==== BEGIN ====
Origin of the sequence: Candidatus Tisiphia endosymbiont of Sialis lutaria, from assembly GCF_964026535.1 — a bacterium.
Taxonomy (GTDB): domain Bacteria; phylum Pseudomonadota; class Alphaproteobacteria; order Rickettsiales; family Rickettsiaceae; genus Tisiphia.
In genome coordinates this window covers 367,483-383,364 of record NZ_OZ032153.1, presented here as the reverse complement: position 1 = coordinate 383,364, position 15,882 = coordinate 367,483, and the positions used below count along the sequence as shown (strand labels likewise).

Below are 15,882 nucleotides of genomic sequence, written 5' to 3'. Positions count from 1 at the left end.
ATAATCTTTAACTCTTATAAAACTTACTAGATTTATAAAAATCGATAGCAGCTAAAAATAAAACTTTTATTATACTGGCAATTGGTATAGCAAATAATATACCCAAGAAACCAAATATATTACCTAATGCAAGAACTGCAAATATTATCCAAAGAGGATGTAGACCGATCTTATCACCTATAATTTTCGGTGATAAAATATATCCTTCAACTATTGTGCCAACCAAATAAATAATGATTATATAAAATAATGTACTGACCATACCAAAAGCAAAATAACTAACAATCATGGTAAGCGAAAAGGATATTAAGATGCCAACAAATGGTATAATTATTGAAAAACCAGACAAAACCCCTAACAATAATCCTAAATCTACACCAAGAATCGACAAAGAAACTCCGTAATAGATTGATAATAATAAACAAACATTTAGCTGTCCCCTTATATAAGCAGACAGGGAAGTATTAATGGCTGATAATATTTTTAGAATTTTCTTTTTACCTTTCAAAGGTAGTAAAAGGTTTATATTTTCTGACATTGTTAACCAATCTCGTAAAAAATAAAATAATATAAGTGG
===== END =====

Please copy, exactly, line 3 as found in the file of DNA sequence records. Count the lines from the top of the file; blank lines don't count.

In genome coordinates this window covers 367,483-383,364 of record NZ_OZ032153.1, presented here as the reverse complement: position 1 = coordinate 383,364, position 15,882 = coordinate 367,483, and the positions used below count along the sequence as shown (strand labels likewise).